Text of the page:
As the Aramco Dow integrated petrochemicals complex in Jubail starts looking for finance and begins the tender process for its construction, the project has never seemed more essential.

The Eastern Province of Saudi Arabia has been the only area where anti-government protests have occurred, despite a huge police crackdown.  Many of the Shia majority in the area have genuine feelings of discontent.

The Aramco Dow complex will be built at Jubail Industrial City in the Eastern Province and the three-year construction phase will provide thousands of jobs, both at the primary and secondary levels.

However, what is much more important than a short to medium term jobs fillip is the way Saudi Arabia utilises the output from the 8 million tonnes-a-year plant.

The Middle East has almost 50 per cent of the world’s oil and 40 per cent of its gas, yet produces only 15 per cent of the world’s petrochemicals. This figure is likely to increase over the next decade, but what is more important is what the major petrochemical producers do with the chemicals they produce.

Job creation through industrial diversification has been on Saudi Arabia’s agenda for long enough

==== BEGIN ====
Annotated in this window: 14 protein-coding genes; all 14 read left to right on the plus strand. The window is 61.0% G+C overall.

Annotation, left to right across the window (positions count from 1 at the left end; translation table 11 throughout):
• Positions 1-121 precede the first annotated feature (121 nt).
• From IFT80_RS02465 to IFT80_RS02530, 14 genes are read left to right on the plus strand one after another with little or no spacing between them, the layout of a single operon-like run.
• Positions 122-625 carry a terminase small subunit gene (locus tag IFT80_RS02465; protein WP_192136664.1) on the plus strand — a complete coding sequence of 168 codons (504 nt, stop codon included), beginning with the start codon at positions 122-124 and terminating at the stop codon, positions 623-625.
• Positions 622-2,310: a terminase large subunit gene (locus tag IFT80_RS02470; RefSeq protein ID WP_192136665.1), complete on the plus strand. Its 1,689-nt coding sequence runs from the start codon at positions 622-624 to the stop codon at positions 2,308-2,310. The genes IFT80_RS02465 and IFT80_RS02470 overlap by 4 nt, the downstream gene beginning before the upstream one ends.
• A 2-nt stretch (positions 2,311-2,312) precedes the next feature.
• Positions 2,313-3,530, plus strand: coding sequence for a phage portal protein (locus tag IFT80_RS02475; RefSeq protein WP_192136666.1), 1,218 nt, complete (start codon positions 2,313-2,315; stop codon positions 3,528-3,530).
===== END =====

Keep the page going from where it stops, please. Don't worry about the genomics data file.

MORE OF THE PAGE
Just as strategic as the Aramco Dow project is the downstream cluster that will be built around it. The Plus Tech industrial park that has been built around the PetroRabigh complex on the west coast of Saud Arabia is an excellent example. The chemicals are sold at market price, but other incentives such as cheap rent and cost-price power are aimed at attracting both local and international firms.

The Aramco Dow project offers an incredible opportunity to become one of the major cornerstones of Saudi Arabia’s plan to create more jobs for its population. Job creation through industrial diversification has been on Saudi Arabia’s agenda for long enough. Aramco and Dow’s project need to succeed not just for them, but also for its significance to the Saudi economy.